Narratives of violence: the impact of internal displacement on violence against women in Nepal and Myanmar

Lead Research Organisation: University of Portsmouth
Department Name: School of Languages & Area Studies

Abstract

Myanmar and Nepal are countries in transition. Both have recently emerged from long-term civil conflicts, and their populations have been afflicted by natural disasters. As a result these two countries have seen rates of internal displacement among the highest in the world (e.g. in 2015, 9200 per 100,000 residents in Nepal, and 3000 per 100,000 in Myanmar). We will document women's explanations of how displacement has affected gendered relations and women's resultant experiences of violence. This will involve collecting unstructured narratives and quantitative data from women who have experienced rural-urban displacement.

This project represents a completely new avenue of inquiry. A previous project, 'Women, Work and Violence', enabled the UoP, IMC, Nepal Centre for Contemporary Research and UNDP Myanmar to establish a successful partnership, combining expertise in communication and impact/uptake strategies (IMC/UNDP) with research and capacity building expertise (UoP/NCCR).

Quantitative data establishes correlations across different demographics. It also generates a mass of evidence needed to leverage policy influence. However, the experience of the research partners points to the utility of an unstructured narrative approach in asking women to share personal, sensitive experiences. We will combine these approaches, conducting narrative interviews in addition to working with the UNDP, who have developed a mobile phone app for quantatitive data collection. The app is currently accessed by 2000 women as part of the UNDP's Self Reliance programme in Myanmar.

We will subsequently create an online data archive, providing a rich resource of personal insights that will benefit both the academy and stakeholders working in women's development. We fully intend for this archive to support the building of a sustained secure and positive future for female survivors of displacement and violence. This goal will be driven by a South-South 'community of practice'.

Planned Impact

The design and implementation of the project's impact strategy will be the primary responsibility of IMC Worldwide, a world-leading development management and consultancy firm with specialist experience working in fragile, post-conflict states including Nepal and Myanmar.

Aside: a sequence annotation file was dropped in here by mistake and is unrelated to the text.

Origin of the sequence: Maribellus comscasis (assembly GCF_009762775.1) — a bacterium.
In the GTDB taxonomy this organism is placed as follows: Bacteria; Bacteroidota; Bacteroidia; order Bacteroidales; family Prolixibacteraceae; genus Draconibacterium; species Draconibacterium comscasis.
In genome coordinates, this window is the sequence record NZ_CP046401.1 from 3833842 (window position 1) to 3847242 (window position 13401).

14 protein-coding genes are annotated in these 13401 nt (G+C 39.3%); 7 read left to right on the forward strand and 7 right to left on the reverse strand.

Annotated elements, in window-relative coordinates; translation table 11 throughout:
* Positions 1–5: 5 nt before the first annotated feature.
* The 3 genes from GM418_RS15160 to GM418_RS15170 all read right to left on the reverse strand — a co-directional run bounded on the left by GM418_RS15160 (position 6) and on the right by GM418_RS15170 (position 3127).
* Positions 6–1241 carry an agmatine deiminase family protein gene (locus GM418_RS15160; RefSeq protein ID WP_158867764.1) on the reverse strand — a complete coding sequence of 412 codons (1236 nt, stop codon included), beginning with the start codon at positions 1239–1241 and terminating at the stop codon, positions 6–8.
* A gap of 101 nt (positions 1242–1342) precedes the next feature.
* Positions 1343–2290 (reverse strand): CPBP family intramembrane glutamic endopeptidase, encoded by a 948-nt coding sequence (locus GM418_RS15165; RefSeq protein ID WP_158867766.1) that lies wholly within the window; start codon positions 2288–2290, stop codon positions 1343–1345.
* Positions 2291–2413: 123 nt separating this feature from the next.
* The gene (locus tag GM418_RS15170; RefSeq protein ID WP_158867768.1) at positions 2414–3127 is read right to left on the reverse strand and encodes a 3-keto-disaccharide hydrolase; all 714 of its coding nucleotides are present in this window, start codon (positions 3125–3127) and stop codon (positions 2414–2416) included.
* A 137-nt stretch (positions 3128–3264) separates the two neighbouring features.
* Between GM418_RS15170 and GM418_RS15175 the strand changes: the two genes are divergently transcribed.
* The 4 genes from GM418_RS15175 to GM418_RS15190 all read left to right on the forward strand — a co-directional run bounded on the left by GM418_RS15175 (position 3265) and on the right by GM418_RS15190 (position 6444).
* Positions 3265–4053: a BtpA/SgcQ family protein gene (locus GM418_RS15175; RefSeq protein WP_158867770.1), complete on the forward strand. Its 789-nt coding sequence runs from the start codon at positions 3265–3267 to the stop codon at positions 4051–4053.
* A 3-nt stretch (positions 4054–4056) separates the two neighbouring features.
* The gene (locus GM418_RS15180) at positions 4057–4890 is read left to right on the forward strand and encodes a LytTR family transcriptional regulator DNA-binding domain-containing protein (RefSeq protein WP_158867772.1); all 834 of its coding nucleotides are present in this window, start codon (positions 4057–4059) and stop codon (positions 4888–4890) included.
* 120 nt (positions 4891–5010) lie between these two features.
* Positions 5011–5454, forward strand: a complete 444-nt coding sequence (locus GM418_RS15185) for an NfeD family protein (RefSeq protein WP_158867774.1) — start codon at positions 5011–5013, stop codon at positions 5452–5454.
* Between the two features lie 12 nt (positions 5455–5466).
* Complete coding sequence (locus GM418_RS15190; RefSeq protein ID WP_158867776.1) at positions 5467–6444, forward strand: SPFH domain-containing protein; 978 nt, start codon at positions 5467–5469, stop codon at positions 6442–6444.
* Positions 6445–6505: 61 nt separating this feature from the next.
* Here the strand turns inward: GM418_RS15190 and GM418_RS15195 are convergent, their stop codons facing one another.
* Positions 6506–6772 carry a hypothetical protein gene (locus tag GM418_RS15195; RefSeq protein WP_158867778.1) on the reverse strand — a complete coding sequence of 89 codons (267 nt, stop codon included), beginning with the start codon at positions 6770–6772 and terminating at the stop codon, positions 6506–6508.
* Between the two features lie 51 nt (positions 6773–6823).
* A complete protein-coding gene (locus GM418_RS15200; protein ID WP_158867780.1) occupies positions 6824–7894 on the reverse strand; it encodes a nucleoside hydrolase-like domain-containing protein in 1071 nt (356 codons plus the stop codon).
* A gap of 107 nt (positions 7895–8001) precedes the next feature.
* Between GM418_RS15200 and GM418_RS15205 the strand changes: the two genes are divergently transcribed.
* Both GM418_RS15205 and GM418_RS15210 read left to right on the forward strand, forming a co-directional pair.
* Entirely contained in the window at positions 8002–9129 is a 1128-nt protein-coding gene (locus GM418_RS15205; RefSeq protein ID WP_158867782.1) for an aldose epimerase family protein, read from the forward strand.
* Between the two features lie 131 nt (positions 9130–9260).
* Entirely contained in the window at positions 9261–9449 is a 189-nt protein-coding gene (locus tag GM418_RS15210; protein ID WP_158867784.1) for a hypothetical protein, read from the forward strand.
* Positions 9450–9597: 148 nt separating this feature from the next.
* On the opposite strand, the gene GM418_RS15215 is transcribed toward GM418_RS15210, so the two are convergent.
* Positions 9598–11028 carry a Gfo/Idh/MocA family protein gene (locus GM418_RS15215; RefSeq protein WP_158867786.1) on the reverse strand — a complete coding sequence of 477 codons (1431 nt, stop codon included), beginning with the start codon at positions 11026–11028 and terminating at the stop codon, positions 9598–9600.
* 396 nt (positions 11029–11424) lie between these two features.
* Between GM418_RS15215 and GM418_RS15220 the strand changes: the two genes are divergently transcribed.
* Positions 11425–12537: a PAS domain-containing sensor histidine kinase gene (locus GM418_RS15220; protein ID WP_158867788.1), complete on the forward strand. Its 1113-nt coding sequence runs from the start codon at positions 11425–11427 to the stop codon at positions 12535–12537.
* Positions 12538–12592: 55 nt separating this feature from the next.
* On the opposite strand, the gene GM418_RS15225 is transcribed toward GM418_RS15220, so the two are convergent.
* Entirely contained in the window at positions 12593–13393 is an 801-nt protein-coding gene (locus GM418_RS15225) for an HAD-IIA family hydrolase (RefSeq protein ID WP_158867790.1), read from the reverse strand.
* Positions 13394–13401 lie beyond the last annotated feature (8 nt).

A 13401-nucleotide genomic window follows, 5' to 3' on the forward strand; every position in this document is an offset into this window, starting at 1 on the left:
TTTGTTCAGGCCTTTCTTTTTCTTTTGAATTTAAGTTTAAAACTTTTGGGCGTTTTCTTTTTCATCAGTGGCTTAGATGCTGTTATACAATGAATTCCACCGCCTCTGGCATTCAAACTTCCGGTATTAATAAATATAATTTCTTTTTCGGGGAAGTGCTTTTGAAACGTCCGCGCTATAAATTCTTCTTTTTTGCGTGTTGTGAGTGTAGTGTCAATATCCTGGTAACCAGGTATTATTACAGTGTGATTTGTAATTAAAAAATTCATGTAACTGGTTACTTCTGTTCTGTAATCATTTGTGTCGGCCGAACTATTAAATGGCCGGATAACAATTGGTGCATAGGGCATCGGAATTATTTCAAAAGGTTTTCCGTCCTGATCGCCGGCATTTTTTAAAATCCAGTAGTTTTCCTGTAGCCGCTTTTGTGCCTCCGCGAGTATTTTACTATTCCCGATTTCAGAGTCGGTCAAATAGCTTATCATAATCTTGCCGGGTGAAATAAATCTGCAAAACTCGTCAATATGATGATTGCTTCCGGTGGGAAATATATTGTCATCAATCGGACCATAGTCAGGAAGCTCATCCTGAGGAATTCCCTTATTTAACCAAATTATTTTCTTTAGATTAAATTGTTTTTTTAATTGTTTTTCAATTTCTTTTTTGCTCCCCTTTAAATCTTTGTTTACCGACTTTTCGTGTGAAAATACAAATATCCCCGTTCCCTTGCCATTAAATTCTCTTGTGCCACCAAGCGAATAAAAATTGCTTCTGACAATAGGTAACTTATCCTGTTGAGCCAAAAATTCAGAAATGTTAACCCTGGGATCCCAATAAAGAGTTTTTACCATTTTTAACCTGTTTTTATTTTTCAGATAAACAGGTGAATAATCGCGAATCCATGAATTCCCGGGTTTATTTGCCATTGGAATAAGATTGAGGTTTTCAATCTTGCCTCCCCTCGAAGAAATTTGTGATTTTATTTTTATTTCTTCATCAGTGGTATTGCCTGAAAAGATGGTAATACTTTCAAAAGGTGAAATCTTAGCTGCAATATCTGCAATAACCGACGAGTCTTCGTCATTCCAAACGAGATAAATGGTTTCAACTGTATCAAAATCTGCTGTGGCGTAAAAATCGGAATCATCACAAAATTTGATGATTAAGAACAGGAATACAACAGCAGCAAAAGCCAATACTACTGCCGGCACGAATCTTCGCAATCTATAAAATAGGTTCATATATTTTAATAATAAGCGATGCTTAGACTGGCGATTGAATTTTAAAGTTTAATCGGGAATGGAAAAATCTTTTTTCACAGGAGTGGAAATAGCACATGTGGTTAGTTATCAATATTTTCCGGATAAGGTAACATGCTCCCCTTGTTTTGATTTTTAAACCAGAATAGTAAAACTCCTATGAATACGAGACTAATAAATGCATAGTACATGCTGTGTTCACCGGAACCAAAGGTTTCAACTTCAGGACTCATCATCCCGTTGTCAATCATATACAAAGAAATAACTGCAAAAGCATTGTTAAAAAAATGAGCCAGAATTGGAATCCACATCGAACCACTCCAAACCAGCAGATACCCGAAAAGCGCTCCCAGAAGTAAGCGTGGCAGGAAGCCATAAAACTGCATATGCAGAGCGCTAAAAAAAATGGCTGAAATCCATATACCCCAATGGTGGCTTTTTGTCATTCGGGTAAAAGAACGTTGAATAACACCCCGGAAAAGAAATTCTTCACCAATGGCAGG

Our research is intended to bring more complex and nuanced insight into displaced women's experiences. We hope that, with these insights, clear and strongly evidenced recommendations will emerge on which policy can be built.

The impact approach will push beyond the resource and time capacity of most medium-sized projects because we have an established infrastructure laid by previous projects. This includes engagement with country-level advisory forums made up of key stakeholders (e.g. academics, CBOs, NGOs, government departments) and including country advisers from DFID. In Myanmar we will continue our engagement with UNDP. In Nepal we have forged positive partnerships with the government's Integrated Women's Development Programme. These links will help us to leverage policy influence.

Impact at the local level is very important. We believe that the process of sharing narratives, which will then be heard beyond the immediate context, will have an empowering effect on our participants.We also hope that through our findings we will be able to identify key educational messages that for promotion.

This project will create networks through a 'Community of Practice' existing in a virtual space and through newsletters. The dynamic interactive website that we will create will act as a resource hub, supporting the work of both stakeholders and academics.

We intend to present this project as an impact model, demonstrating how personal storytelling can be applied to generate innovative, transformative data for use in development. The UNDP phone app that we propose to adapt is also intended to have impact on the ways that data is collected across displaced and otherwise marginalised groups.

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